A reliable touch screen convertible laptop running on windows 7 would have certainly saved my past 3 years of university a lot of paper, especially math courses where we'd regularly use 8 to 10 pages in a 50 minute session. Not to mention losing notes would become non-existent and sharing notes would become as easy as copy/paste, instead of having to scan 10 pages for my friends who miss class
In my first year in university I quickly found organizing and storing paper from 5 different courses to be quite a hassle, especially with many courses that were purely note taking, no slides (or no slides provided), I looked into getting the described notebook above, but the only things I could find weren't exactly cheap or long lasting in battery life, i.e. the HP tx1000
Considering the number of higher education students in North America, I'd expect there to be a large market for these types of notebooks, and with the increased production in touchscreens, the improvements in LED technology and lower power consuming processors, I think it would be a viable market for major laptop manufacturers to pursue.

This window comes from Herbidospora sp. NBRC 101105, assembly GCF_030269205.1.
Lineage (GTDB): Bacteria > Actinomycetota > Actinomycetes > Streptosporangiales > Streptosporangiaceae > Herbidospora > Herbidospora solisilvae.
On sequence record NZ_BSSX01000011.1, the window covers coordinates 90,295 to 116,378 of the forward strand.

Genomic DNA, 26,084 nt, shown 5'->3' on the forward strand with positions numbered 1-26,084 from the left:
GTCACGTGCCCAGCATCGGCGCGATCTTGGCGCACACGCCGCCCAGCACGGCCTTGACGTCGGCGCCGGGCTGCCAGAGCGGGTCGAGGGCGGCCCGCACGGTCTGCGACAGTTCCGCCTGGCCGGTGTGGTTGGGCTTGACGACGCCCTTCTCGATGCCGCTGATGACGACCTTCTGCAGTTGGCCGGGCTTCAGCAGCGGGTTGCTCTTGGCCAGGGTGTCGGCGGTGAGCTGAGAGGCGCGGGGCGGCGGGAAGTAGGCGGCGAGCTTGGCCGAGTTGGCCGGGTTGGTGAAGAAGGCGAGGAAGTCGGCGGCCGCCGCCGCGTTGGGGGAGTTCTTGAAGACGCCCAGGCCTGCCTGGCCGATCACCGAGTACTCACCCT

Originally Posted by Onex
Lets all jump the touchscreen bandwagon. I just have a feeling people will enjoy the gimmick for about oh lets say 3
1 month on their brand new touch screen laptops, until they realized it isnt worth it. Finger prints everywhere, the unnecessary reaching over the laptop to press something, when the keyboard and touchpad is less then a few inches away. They can remove the keyboard and touchpad from a laptop but then itll be a tablet.
Lol, that's exactly what happen with my Acer laptop, although I didn't actually know it was touch screen until after purchasing it.Edited by OrangeBunnies - 4/9/12 at 11:00am